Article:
President Rodrigo Duterte has ordered the arrest of his critic, Senator Antonio Trillanes IV, after revoking his amnesty on the grounds that the former Navy officer who staged a mutiny 15 years ago had not applied for amnesty.
In Proclamation No. 572 dated August 31 but first made public through its publication in a broadsheet on Tuesday, Mr. Duterte also said Trillanes had not admitted his guilt.
The absence of an application and admission of guilt makes the amnesty granted to the senator in 2011 void from the start, the President said.
He directed the Department of Justice (DOJ) and the Armed Forces of the Philippines to pursue all criminal and administrative cases against Trillanes in relation to the Oakwood mutiny in 2003 and the siege of The Peninsula Manila in 2007. Both took place in Makati City.
The President also tasked the Philippine National Police (PNP) and the AFP with arresting Trillanes to stand trial for his alleged crimes.
“The past finally caught up with Senator Trillanes,” Presidential Spokesperson Harry Roque said Tuesday in Israel, where Mr. Duterte is on an official visit.
Military court, coup case
In the proclamation, the President said the former putsch leader did not file an Official Amnesty Application Form, as attested to by an August 30 certification from Lt. Col. Thea Joan Andrade, chief of the discipline, law and order division of the Office of the Deputy Chief of Staff of Personnel.
Trillanes also never admitted his guilt for taking part in the Oakwood mutiny and Manila Peninsula siege during the administration of President Gloria Macapagal-Arroyo, Mr. Duterte said.
When Proclamation No. 75 granting amnesty to Trillanes and several other mutineers was issued, he was facing trial before the military tribunal. He was also under trial for a coup d’etat case in the Makati Regional Trial Court (RTC).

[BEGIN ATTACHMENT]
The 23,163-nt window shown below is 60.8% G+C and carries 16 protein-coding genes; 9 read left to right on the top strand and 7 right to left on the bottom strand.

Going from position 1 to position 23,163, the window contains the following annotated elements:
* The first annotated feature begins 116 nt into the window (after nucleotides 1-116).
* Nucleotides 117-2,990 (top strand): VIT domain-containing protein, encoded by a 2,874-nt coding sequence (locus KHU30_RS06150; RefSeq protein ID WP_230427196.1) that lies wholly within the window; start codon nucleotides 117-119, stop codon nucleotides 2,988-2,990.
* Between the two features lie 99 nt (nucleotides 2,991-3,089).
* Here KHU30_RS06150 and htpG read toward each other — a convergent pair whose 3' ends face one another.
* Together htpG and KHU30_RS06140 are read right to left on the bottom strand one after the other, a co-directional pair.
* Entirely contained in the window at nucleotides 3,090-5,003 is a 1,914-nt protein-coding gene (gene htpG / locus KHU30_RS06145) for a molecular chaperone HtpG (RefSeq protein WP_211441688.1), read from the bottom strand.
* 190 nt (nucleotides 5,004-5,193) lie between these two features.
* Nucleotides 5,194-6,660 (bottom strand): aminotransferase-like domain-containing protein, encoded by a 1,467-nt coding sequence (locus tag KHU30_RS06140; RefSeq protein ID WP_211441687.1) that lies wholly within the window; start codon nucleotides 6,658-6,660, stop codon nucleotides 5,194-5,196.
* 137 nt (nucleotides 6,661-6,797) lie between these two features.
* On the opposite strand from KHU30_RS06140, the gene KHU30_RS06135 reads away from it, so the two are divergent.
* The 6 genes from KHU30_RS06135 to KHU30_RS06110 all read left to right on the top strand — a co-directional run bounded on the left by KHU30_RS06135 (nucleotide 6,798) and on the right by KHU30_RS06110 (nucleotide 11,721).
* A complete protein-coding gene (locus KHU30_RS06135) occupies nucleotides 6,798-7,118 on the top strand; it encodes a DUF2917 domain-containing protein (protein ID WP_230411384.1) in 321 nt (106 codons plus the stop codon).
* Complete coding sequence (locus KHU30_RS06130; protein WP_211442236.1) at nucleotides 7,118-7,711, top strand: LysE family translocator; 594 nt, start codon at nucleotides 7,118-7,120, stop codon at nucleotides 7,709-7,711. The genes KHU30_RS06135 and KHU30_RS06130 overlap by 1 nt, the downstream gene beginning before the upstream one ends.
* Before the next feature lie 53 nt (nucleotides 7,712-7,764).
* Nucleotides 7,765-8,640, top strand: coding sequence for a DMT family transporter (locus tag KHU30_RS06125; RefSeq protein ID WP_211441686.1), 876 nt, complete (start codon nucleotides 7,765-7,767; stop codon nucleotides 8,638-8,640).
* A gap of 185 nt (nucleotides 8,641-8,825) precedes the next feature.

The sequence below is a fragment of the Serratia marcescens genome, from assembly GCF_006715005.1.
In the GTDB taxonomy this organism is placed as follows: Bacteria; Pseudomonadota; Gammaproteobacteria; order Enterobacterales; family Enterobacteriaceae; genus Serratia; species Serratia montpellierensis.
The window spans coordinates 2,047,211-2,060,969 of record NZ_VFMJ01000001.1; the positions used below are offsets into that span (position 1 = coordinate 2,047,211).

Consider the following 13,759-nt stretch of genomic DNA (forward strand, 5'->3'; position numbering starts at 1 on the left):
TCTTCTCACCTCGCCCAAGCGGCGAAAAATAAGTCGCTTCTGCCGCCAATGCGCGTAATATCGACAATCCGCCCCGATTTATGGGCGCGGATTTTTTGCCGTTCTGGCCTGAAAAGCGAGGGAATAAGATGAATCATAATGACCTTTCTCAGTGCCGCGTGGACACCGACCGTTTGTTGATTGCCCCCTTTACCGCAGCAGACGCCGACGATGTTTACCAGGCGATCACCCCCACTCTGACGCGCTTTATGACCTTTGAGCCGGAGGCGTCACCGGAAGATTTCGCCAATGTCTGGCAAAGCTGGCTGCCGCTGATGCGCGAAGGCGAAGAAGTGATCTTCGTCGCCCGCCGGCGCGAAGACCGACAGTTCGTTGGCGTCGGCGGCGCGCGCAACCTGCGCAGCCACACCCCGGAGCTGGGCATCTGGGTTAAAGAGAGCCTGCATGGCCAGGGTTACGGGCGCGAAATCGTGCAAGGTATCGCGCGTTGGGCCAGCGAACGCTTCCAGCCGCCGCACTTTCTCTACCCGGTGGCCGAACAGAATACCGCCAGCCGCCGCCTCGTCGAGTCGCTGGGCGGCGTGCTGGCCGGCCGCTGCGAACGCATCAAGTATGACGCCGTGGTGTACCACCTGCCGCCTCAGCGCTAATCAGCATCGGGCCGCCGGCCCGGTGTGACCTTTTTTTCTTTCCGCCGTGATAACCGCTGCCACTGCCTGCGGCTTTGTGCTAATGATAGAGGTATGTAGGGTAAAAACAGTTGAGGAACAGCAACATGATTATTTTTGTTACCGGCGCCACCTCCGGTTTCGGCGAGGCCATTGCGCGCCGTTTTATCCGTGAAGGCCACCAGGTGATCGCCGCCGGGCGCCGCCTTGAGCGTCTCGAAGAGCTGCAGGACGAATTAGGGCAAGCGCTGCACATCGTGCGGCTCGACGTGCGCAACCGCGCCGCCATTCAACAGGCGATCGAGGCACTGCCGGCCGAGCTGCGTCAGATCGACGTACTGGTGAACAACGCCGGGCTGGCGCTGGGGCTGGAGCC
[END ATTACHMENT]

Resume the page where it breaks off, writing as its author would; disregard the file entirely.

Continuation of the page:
Justice Secretary Menardo Guevarra on Tuesday said that reviewing the validity of an amnesty proclamation could be done at any time.
The President’s order to arrest Trillanes, Guevarra explained, stemmed from the court martial proceedings that were aborted when the amnesty was supposedly granted.
He said the review of the amnesty granted to Trillanes was discussed as far back as 2013 by the Office of the Solicitor General (OSG) and Malacañang lawyers.
In the wake of the President’s order, the military will reconvene a general court martial for Trillanes.
AFP spokesperson Col. Edgard Arevalo said the revocation of the amnesty would bring Trillanes back to his former status as military officer with the rank of Navy lieutenant.
Being reverted to active military service also meant that the senator would have to be taken into military custody, Arevalo said.
Arevalo said it was the OSG that queried about Trillanes’ application for amnesty with the AFP office of the deputy chief of staff for personnel, the records custodian.
“There was no available record on file,” he said.
Arevalo said the document was not missing but was just “not found at the time” of the Solicitor General’s inquiry.
The DOJ on Tuesday filed a motion at the Makati RTC asking for the issuance of an alias warrant of arrest and hold departure order against Trillanes.
Guevarra said the senator could not invoke his legislative immunity as the offense was penalized by more than six years.
DOJ urgent request
Judge Andres Soriano of the Makati RTC Branch 148 said he received the DOJ’s “very urgent” ex-parte omnibus motion for the court to issue a warrant of arrest and a hold departure order against Trillanes at 3:15 p.m. on Tuesday.
“I still have to review the records,” Soriano said, noting that Trillanes’ case involved 53 volumes of court documents.
Soriano said the coup d’etat case against Trillanes was dismissed in 2011, by then Judge Ma. Rita Sarabia, after the retirement of Judge Oscar Pimentel. —WITH REPORTS FROM CHRISTINE O. AVENDAÑO AND JAYMEE T. GAMIL
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